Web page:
We are happy to report the outcome of the July DDI election. Libby Bishop and Johan Fihn Marberg were elected to the Executive Board. Darren Bell, Dan Smith, and Wolfgang Zenk-Möltgen were elected to the Scientific Board.
Special thanks to all candidates for their willingness to contribute to the growth and development of the DDI Alliance. Biographies and position statements are listed directly below.
Libby Bishop is the Coordinator for International Data Infrastructures in the Data Archive for the Social Sciences at GESIS Leibniz-Institute for Social Sciences in Germany. GESIS is a service provider to the Consortium of European Social Science Data Archives (CESSDA). She manages the relationship between GESIS and CESSDA, led a project that built a resource for repository staff, and coordinates additional projects between GESIS and other European research data infrastructures on topics such as digital behavioral data. She is also Team Leader of the GESIS Metadata Standards and Interoperability Team. She recently completed a task on developing remote secure access for sensitive data within the European Open Science Cloud initiative via the Social Sciences and Humanities Open Cloud Project. Prior to coming to GESIS in 2017, she worked at the UK Archive for almost 15 years, focusing on expanding reuse of qualitative data. Her research explores the methodological and ethical challenges posed when curating data for sharing and reuse.
After one year on the DDI Executive Board, I have learned much, contributed some, and have an even deeper appreciation for the DDI enterprise. One of my goals from last year was to engage with global digital research infrastructures and share my experiences from US, UK and European perspective. This has certainly happened. Even more striking has been the rapid ascent of cross-domain challenges, including substantive (from social to climate sciences), but also methodological (from social to computational social sciences (CSS)). With many CSS colleagues at GESIS, I can continue the urgent work of improving cross-domain communication. My second goal from a year ago concerned integrating new forms of data, especially digital behavioral data (DVD). Here I can now look forward to more “messy hands” work. GESIS will be developing metadata enhancements for handling DVD this year. These will be passed onto the relevant DDI groups and committees for consideration, with the aim of finding optimal ways for DDI to support research using such data.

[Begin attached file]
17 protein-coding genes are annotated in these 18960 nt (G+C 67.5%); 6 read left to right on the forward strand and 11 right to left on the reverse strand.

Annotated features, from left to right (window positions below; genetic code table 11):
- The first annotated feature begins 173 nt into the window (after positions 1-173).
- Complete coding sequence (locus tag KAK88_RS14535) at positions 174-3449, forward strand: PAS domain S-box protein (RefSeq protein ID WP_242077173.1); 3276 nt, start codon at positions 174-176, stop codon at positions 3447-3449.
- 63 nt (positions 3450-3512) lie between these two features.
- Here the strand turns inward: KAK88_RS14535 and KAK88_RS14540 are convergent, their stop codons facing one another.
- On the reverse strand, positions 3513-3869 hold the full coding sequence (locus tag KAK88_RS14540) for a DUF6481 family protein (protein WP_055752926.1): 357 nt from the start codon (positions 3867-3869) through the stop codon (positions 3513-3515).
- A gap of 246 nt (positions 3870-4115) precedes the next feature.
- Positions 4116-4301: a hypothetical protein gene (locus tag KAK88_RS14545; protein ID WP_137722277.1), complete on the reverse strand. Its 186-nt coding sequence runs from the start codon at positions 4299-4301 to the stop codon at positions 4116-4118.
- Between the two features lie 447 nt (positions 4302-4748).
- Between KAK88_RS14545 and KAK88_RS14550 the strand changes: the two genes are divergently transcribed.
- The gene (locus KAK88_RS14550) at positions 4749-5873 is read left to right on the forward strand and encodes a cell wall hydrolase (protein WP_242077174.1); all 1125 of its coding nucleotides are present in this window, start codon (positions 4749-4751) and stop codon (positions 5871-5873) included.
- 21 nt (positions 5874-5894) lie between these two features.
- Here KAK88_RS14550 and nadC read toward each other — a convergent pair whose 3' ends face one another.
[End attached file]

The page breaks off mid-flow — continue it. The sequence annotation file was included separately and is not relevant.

Johan Fihn Marberg
Johan Fihn Marberg serves as the Head of IT of the Swedish National Data Service (SND), a position he has held since 2018. SND collaborates with almost 40 higher education institutions and public research institutes to provide researchers with a coordinated and quality-assured system for finding, describing, and sharing research data. Fihn Marberg has a background as a systems developer and has worked with metadata and DDI for nearly 20 years. He has served as a member of the DDI Technical Committee for the last 10 years, and also serves as a member of FORS Scientific Advisory Board.
With my background as both a developer and working in management I will strive to be a bridge between the business part of the alliance and the developers who are using the DDI standard to create software. I aim for the standard to be easy to adopt while still fulfilling the needs of the community.